NASA astronaut Christina Koch set a new mark for the longest single spaceflight by a female space flyer this past week on Saturday, Dec. 28 when she broke the record of 289 continuous days in space while living and working aboard the International Space Station (ISS) during the Christmas and New Year’s holiday season.
Koch eclipsed the female space endurance record held until then by NASA astronaut Peggy Whitson – who happily congratulated her.
Overall Koch’s mission is expected to last a total of 328 days. She is slated to return to Earth in a Russian Soyuz spacecraft in just over a month on February 6, 2020.
That will be only 12 days short of the longest U.S. human spaceflight on a single mission – held by NASA astronaut Scott Kelly and established during the One-Year Mission back in 2015 through 2016.
Koch launched to the ISS aboard a Russian Soyuz spacecraft on March 14, 2019. Her stay onboard the space station was extended partway through her mission due to continuing delays in launching astronauts to the space station aboard the Crew Dragon and Starliner commercial crew vessels – as well as obtaining more data on longer-term human stays in space required before sending crews on multiyear long missions to Mars and back.
Here’s more about Christina Koch revealed in a video uploaded to Twitter by NASA:
Peggy Whitson heartily congratulating Koch, stating “Records are made to be broken … it is a sign of progress! Congrats @Astro_Christina”
— Peggy Whitson (@AstroPeggy) December 28, 2019
Whiston still holds the American record for cumulative time in space at nearly 666 days across five different space missions.
“It’s a huge honor,” Koch said in a live TV interview on Dec. 27 with CBS This Morning.
“Peggy is a heroine of mine who’s also been kind enough to mentor me through the years. You know … it’s not so much how many days you’re up here, but what you do with each of those days. That reminds me to bring my best every single day.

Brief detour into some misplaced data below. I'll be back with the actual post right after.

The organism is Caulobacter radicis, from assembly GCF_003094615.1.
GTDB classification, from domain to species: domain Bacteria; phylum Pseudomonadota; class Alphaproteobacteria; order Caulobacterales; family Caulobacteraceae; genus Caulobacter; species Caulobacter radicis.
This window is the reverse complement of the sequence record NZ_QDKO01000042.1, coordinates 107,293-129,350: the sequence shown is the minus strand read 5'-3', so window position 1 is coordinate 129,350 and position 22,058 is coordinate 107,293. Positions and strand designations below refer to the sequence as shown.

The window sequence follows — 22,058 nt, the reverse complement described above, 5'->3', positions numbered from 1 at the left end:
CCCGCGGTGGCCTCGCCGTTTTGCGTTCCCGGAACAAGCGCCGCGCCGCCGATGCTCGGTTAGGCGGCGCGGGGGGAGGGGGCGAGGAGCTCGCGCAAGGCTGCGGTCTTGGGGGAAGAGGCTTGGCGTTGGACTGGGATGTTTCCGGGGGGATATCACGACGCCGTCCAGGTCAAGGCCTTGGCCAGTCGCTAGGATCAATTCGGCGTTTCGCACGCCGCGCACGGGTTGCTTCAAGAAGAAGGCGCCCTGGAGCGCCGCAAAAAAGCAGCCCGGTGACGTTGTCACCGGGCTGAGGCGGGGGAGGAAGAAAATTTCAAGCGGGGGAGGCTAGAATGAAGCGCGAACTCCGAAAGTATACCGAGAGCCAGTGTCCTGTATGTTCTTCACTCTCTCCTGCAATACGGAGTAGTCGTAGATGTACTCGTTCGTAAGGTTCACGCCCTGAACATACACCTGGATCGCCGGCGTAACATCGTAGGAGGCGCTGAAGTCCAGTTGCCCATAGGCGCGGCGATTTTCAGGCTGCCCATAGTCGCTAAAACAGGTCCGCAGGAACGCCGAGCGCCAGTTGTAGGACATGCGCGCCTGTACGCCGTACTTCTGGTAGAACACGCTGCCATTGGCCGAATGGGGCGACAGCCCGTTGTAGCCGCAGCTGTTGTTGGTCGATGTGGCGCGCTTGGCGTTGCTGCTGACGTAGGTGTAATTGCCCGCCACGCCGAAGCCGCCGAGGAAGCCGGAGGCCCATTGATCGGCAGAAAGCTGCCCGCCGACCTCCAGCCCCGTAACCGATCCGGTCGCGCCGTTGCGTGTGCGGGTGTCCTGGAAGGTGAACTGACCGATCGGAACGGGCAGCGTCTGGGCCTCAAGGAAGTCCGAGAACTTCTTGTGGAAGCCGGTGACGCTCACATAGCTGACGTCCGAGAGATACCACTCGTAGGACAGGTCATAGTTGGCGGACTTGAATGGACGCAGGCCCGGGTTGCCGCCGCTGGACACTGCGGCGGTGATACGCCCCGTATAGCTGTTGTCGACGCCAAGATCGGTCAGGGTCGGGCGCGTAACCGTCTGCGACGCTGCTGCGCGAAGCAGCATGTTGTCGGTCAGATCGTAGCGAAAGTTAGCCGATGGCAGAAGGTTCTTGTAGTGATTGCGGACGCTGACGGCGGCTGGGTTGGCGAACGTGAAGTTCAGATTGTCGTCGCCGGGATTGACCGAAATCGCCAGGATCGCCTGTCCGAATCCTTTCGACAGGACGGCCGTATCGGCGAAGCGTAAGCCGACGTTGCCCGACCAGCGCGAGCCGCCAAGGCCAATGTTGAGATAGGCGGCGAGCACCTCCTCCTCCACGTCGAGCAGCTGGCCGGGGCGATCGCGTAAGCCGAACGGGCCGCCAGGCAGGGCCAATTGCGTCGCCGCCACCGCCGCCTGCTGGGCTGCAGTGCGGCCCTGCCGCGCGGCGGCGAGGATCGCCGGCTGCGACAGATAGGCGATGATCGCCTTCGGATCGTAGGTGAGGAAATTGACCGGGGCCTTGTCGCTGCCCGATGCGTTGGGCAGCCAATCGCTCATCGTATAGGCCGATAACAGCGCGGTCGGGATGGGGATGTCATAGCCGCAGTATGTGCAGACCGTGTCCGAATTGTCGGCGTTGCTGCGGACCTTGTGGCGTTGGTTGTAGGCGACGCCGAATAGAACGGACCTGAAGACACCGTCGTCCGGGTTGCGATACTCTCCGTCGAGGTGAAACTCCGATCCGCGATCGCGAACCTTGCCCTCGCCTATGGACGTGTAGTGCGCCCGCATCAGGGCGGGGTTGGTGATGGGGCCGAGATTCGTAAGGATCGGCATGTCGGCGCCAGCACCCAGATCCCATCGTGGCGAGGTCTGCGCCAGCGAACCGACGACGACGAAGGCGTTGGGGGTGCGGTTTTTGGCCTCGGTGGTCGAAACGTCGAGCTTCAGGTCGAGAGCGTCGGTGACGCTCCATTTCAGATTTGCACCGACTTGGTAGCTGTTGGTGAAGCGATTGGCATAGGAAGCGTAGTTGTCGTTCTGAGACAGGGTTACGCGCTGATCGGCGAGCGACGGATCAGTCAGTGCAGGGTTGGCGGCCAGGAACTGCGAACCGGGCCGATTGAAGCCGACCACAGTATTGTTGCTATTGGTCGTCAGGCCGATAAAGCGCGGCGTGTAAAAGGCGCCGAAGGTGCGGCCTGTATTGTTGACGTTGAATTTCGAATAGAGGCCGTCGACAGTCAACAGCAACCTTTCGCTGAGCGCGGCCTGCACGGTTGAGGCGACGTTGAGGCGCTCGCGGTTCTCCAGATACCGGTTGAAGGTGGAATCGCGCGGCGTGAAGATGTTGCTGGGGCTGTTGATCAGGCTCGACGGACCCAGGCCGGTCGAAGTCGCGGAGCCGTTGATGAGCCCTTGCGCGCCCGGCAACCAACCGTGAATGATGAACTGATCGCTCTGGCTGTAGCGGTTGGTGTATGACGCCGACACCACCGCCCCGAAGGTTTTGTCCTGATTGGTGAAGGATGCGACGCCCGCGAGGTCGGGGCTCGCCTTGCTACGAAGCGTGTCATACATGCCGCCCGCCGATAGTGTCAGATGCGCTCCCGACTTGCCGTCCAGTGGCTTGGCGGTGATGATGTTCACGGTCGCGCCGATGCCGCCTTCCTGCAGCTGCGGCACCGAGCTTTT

“Overall, I’d have to say that my number one hope for this milestone is that the record is exceeded again as soon as possible. Because that means that we’re continuing to push the boundaries.
“My class was … the first class that’s half female and half male, and we were never held to any different standards or expectations,” Koch elaborated to CBS This Morning.
“Highlighting the fact that it was the first all-female EVA, spacewalk, is important because seeing those milestones be broken sort of tells people where we’re at and where we think that the importance lies.
“I think it’s inspiring because future space explorers do need to see people that remind them of themselves to kind of bring that inspiration home. I know that was certainly true for me and my background. So to have the opportunity to do that for future space explorers is a real honor.”
Koch also tweeted thanks to Whitson for mentoring her:
Five and a half years ago, @AstroPeggy took time to attend my first ever spacewalk training run as a mentor. It is beyond an honor to follow in her footsteps today. I can’t wait to pay it forward to the next explorers and watch them fly even higher. pic.twitter.com/jcrsWFp2D3
— Christina H Koch (@Astro_Christina) December 30, 2019
The dynamic duo of NASA women astronauts – Christina Koch and Jessica Meir – made history on Oct. 18, 2019, when they carried out and successfully completed history’s first all-female spacewalk. Soaring approximately 250 miles (400 km) above Earth while working and floating outside the International Space Station (ISS) they accomplished a critical job to swap out a failed power distribution unit and thereby restored full power to the orbiting research complex. The historic spacewalk generated enormous global interest from the public.
During the 7-hour, 17-minute spacewalk the female pair – both on their rookie space flights – swapped out and replaced a faulty 230-pound power controller component, known as a battery charge-discharge unit (BCDU), with a new one.
Koch is setting the long duration record while on her first spaceflight. She was selected as an astronaut – along with Meir – in 2013 as part of the first group of astronaut candidates equally divided between men and women.
While setting her spaceflight endurance record, Koch and the six-person multinational crew aboard the ISS also wished everyone back on Earth a Merry Christmas and Happy New Year.